The Blue Ribbon Pairs ranks with the von Zedtwitz Life Master Pairs and Platinum Pairs as one of the most prestigious — and toughest — pair events on the ACBL calendar. Like the LM Pairs and Platinum Pairs, the Blue Ribbon Pairs is played over three days and includes two qualifying, two semifinal and two final sessions.

The event is contested for the Cavendish Trophy, originally awarded for the National Open Pair Championship. The trophy was donated by the Cavendish Club of New York in 1928. Since 1963, the trophy has been awarded to winners of the Blue Ribbon Pairs.

The Blue Ribbon Pairs was first contested at the 37th annual Fall National Championships in 1963. The tournament held in Miami that year opened on the day of the Kennedy assassination and was later interrupted by the national day of mourning, but tournament attendance still broke records with 7129 tables.

The Blue Ribbon Pairs was by far the most prestigious event on the schedule but had the smallest entry (84 pairs). Entry was limited to players who were among the top 60 masterpoint holders or winners and high finishers in major championship events the preceding year.

The inaugural event was won by B. Jay Becker and Dorothy Hayden Truscott.

Entry in the event was small for the first 10 years averaging 127 pairs. Then in 1973 the Blue Ribbons Pairs drew so many entries that it was the first time the finals were not confined to one section. There were 268 pairs entered in the event held in Las Vegas. Kit Woolsey and Steve Robinson took the honors that year. Woolsey and Robinson would win the event again in 1975. The 2001 Fall North American Bridge Championships (NABC), also held in Las Vegas, boasts the largest field for the Blue Ribbon Pairs (534 pairs) to date. Salvador Assael and Nafiz Zorlu of Turkey took the title in 2001.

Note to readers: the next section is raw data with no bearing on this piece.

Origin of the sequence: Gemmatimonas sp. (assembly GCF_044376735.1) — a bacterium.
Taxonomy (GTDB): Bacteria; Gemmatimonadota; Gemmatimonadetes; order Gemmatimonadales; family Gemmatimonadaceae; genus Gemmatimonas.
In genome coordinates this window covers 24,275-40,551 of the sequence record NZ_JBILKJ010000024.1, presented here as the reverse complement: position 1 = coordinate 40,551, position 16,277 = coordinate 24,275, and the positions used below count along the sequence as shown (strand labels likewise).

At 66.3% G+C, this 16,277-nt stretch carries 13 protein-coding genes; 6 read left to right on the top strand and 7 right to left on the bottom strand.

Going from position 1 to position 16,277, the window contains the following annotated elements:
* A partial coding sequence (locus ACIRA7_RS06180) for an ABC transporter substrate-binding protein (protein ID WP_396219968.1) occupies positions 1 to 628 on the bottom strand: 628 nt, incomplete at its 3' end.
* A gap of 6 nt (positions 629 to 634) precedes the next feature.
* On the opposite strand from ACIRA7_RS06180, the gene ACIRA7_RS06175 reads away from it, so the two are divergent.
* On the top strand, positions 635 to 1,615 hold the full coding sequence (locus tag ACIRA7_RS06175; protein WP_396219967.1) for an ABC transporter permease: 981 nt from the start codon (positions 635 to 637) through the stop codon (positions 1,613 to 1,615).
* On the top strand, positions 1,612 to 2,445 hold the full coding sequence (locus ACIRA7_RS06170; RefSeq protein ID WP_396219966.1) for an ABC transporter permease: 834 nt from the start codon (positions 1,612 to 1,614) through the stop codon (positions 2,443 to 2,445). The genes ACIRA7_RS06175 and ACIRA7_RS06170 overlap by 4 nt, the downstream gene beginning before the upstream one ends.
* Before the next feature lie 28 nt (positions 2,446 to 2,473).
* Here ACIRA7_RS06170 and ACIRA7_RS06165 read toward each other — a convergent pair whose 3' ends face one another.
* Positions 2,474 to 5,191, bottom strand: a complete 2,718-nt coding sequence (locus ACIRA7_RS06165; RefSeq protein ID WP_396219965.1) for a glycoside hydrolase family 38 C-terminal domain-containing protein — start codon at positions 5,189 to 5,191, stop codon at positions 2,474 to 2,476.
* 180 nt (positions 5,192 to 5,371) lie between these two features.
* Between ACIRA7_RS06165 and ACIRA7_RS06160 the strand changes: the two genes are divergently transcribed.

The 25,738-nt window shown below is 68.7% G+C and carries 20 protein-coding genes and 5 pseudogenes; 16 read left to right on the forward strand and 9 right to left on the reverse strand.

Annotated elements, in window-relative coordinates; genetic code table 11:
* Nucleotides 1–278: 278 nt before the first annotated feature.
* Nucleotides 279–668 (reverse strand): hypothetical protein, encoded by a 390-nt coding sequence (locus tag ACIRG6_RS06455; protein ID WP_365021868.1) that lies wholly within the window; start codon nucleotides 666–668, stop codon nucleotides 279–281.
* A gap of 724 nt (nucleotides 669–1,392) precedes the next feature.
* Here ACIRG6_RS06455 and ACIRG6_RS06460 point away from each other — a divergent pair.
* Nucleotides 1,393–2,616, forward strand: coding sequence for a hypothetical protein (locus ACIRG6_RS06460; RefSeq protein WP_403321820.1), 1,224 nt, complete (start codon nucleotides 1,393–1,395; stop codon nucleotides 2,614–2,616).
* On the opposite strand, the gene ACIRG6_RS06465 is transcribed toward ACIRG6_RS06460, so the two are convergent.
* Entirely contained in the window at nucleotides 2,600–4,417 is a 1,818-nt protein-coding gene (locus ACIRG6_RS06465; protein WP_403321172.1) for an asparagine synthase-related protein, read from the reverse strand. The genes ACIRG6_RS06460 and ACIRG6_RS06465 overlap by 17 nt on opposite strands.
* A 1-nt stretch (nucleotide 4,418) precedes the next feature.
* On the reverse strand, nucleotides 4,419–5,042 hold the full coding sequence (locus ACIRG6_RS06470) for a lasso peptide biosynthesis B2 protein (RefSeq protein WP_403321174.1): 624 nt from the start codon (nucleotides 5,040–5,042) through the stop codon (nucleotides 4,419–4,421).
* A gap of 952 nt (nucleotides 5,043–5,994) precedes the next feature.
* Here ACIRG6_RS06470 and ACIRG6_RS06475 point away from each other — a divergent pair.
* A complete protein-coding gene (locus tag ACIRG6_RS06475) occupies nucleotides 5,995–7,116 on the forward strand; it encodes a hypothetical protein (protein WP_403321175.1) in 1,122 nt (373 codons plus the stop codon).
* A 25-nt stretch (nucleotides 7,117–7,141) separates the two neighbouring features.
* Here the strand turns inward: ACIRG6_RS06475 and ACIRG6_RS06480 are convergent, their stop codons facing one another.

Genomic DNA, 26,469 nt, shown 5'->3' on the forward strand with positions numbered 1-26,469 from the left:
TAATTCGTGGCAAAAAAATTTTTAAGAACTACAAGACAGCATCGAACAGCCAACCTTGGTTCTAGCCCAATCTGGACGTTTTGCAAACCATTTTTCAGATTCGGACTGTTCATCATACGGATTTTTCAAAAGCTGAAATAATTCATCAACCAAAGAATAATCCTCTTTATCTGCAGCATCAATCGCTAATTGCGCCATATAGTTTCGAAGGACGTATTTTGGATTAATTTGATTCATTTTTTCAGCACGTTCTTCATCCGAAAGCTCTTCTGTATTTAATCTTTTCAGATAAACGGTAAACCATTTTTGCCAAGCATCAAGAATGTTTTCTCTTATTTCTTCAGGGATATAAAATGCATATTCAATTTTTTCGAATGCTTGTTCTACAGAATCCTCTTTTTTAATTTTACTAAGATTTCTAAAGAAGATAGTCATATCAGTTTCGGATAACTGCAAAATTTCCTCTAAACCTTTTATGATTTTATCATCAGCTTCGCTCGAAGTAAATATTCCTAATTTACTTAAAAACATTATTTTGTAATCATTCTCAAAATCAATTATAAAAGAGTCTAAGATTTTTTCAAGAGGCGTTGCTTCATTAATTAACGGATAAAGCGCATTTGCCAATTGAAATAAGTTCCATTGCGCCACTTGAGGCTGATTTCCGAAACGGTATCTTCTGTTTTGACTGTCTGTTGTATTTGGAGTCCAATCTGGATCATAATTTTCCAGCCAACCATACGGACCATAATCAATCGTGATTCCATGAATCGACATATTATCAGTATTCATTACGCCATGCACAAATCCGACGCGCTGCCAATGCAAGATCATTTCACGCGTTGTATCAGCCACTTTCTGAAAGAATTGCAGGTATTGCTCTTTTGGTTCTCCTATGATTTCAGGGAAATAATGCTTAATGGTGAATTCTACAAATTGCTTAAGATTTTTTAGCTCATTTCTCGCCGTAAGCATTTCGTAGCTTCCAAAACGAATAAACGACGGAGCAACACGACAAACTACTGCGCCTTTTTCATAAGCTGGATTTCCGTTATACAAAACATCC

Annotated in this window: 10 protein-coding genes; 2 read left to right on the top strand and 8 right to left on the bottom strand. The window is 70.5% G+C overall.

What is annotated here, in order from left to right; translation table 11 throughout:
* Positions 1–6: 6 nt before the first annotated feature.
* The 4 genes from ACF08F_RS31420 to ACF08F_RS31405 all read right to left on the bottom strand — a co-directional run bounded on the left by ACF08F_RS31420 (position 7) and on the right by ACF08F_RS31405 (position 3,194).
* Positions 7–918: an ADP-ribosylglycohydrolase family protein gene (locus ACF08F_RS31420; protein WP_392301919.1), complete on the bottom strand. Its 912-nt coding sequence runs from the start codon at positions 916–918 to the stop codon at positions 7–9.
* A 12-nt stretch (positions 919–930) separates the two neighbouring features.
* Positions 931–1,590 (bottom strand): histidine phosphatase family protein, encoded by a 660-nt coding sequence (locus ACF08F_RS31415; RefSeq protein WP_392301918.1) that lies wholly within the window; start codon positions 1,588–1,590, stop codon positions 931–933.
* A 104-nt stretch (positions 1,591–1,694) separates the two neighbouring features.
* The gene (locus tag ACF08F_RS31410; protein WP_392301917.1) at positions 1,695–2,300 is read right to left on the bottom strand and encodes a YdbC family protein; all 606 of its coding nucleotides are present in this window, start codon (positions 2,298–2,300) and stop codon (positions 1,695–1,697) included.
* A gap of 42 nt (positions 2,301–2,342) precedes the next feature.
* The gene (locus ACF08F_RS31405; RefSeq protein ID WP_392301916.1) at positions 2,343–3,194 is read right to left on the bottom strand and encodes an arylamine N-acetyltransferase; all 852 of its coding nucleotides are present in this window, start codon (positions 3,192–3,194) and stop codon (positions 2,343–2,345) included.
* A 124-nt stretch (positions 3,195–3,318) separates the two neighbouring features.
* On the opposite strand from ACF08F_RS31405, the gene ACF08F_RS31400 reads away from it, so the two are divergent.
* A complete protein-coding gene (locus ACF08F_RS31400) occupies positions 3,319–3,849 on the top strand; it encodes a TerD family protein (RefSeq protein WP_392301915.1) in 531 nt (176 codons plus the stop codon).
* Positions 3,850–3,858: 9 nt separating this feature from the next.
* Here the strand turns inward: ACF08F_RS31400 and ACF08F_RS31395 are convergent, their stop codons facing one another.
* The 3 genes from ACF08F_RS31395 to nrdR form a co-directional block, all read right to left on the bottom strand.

In 1978, David Berkowitz captured the title on his 29th birthday playing with Ron Andersen. In 1983 Berkowitz’s future bridge partner, Larry N. Cohen, became the third person to win the Blue Ribbon Pairs twice having previously won in 1981with Ron Gerard. Cohen played with Marty Bergen for the 1983 title. Cohen and Bergen won again in 1988, and Berkowitz and Cohen took the title in 1995. Cohen’s win in 1995 tied him with Bob Hamman for the most wins in the event. Hamman won the Blue Ribbons in 1964, 1986, 1991 and 1993 with four different partners: Lew Mathe, Ron Von der Porten, Nick Nickell and Michael Rosenberg respectively.

The one and only tie in the Blue Ribbons happened in 1984. Bobby Wolff and Jack Kennedy tied Mark Lair and David Funk. The respective scores were 978.3 and 978.1. At the time any difference of less than .5 constituted a tie. Today, per ACBL Regulation, any difference as low as 0.01 constitutes enough to break a tie.